Fiercely independent and penny-pinching Miss Daisy (Jessica Tandy) is appalled when her nephew decides she is too old to drive and hires her a black chauffeur (Morgan Freeman). Set in the Deep South of the 1950s and 60s, the film touches on racism and prejudice but mainly focuses on the developing relationship between the wealthy Jewish woman and her chauffeur, who she initially ignores, then accepts and finally befriends.The film won Oscars for Best Picture, Best Actress, and Best Adapted Screenplay.
Winner of the Academy Award for best picture of 1989, this gracefully moving drama, adapted from the hit play by Alfred Uhry, chronicles the 25-year friendship between a stubborn, ageing Southern widow (Jessica Tandy) and her loyal chauffeur (Morgan Freeman). At first, the self-sufficient Miss Daisy is reluctant to accept the services of a chauffeur, but Hoke is quiet, wise, and tolerant, and as the years pass the unlikely friends develop a deep mutual respect and admiration.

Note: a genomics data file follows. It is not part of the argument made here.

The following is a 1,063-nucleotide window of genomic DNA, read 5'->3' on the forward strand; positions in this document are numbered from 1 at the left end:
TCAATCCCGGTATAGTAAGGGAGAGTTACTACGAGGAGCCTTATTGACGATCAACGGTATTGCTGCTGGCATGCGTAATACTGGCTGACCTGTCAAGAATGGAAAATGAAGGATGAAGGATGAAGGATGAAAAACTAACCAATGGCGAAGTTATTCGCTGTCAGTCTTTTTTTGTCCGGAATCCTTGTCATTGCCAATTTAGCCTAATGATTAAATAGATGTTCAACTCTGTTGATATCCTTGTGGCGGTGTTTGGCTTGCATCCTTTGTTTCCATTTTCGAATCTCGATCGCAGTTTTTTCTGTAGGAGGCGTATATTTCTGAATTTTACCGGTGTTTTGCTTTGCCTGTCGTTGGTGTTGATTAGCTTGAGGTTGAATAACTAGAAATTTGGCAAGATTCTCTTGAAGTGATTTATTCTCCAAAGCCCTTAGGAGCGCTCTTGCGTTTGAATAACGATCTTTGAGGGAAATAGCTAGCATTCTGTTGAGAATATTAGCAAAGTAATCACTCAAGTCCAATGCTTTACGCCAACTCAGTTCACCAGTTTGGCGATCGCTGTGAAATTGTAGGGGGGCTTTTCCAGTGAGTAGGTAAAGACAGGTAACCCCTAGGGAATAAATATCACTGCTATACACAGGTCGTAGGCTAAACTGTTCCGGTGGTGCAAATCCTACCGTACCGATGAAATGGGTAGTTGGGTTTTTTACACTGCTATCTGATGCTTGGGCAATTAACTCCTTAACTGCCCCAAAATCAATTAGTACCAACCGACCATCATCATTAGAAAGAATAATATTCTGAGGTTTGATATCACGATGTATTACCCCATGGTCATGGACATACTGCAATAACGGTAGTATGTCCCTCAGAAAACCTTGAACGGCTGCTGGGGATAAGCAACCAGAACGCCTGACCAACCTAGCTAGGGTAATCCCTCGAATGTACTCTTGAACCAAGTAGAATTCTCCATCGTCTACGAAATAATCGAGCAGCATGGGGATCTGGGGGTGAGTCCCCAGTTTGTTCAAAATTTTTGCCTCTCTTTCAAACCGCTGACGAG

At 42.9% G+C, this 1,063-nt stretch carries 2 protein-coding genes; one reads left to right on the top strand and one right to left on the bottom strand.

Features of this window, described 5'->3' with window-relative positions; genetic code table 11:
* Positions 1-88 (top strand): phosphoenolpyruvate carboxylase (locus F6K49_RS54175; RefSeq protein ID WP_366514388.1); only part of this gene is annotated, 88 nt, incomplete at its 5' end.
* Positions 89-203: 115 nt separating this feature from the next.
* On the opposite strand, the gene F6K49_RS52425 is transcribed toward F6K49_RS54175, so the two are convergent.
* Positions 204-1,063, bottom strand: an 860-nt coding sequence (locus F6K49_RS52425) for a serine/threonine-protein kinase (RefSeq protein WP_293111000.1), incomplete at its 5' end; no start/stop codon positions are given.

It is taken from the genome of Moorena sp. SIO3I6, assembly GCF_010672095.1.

Tandy deservedly won the Oscar for her sassy and sensitive performance, and Freeman earned an Oscar nomination for bringing quiet depth and integrity to his memorable role. Ironically, director Bruce Beresford (Tender Mercies
) was not nominated, but the film won Oscars for makeup and for Uhry's screenplay, in addition to a supporting actor nomination for Dan Aykroyd as Daisy's supportive son. Delicate, funny, and bittersweet, Driving Miss Daisy
was a surprise hit when released, and marked the crowning achievement of Tandy's great career. --Jeff Shannon